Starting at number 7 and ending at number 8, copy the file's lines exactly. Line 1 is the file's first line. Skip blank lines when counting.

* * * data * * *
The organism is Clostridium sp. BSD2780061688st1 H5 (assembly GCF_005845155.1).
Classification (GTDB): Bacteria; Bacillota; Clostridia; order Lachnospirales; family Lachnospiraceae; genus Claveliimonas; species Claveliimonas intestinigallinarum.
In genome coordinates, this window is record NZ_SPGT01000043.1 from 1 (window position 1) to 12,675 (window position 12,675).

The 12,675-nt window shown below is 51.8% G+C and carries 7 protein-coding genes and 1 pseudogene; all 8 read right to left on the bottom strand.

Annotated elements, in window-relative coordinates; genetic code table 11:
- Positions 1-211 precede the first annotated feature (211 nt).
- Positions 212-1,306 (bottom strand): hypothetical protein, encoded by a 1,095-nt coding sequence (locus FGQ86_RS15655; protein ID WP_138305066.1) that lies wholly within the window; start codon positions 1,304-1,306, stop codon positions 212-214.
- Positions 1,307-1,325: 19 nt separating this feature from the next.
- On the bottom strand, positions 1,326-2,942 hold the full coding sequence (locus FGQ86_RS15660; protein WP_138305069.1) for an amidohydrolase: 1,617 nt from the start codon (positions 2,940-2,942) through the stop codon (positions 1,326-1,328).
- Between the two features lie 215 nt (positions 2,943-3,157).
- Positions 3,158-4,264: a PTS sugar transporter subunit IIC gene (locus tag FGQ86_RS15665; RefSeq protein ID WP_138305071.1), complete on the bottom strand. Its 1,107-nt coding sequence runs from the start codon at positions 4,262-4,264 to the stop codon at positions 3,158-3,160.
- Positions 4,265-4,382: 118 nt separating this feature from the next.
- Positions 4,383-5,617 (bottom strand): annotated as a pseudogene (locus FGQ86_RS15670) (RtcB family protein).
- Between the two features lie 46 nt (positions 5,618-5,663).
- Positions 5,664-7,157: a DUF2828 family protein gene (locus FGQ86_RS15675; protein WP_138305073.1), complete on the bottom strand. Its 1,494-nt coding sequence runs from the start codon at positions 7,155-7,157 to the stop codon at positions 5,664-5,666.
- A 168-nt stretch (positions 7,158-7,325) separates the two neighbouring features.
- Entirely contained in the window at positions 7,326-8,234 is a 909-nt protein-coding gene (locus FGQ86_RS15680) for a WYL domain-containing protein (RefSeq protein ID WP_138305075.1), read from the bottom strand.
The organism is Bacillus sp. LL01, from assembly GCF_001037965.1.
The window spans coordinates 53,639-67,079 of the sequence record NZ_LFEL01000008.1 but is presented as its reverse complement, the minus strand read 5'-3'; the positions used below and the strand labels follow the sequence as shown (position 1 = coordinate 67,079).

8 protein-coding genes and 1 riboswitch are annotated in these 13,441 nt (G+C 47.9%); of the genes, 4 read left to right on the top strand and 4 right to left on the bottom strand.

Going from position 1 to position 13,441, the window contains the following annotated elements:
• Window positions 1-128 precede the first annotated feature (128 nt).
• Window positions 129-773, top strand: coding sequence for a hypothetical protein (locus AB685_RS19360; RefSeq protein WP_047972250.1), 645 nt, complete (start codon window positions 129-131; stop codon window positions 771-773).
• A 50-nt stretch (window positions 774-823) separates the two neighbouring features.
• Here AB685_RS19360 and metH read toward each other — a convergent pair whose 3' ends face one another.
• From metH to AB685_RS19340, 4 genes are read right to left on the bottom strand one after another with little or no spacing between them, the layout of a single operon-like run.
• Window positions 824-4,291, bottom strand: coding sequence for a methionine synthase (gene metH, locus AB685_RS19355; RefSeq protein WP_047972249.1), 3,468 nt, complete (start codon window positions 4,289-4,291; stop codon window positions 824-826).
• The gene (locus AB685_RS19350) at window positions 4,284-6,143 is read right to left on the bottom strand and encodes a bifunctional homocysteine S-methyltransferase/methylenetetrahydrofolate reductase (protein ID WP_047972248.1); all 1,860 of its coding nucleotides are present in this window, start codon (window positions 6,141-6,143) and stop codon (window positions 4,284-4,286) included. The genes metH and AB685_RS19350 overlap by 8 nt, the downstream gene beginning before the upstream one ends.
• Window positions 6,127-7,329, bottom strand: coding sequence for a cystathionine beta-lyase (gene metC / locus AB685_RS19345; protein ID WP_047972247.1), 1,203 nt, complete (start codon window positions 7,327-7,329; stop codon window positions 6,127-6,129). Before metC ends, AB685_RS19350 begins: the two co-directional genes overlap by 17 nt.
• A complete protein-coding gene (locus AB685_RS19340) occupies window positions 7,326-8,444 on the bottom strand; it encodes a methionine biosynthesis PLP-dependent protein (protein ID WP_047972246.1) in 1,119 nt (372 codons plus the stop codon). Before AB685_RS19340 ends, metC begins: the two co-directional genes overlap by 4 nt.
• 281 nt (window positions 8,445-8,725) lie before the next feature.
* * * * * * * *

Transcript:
- Positions 212-1,306 (bottom strand): hypothetical protein, encoded by a 1,095-nt coding sequence (locus FGQ86_RS15655; protein ID WP_138305066.1) that lies wholly within the window; start codon positions 1,304-1,306, stop codon positions 212-214.
- Positions 1,307-1,325: 19 nt separating this feature from the next.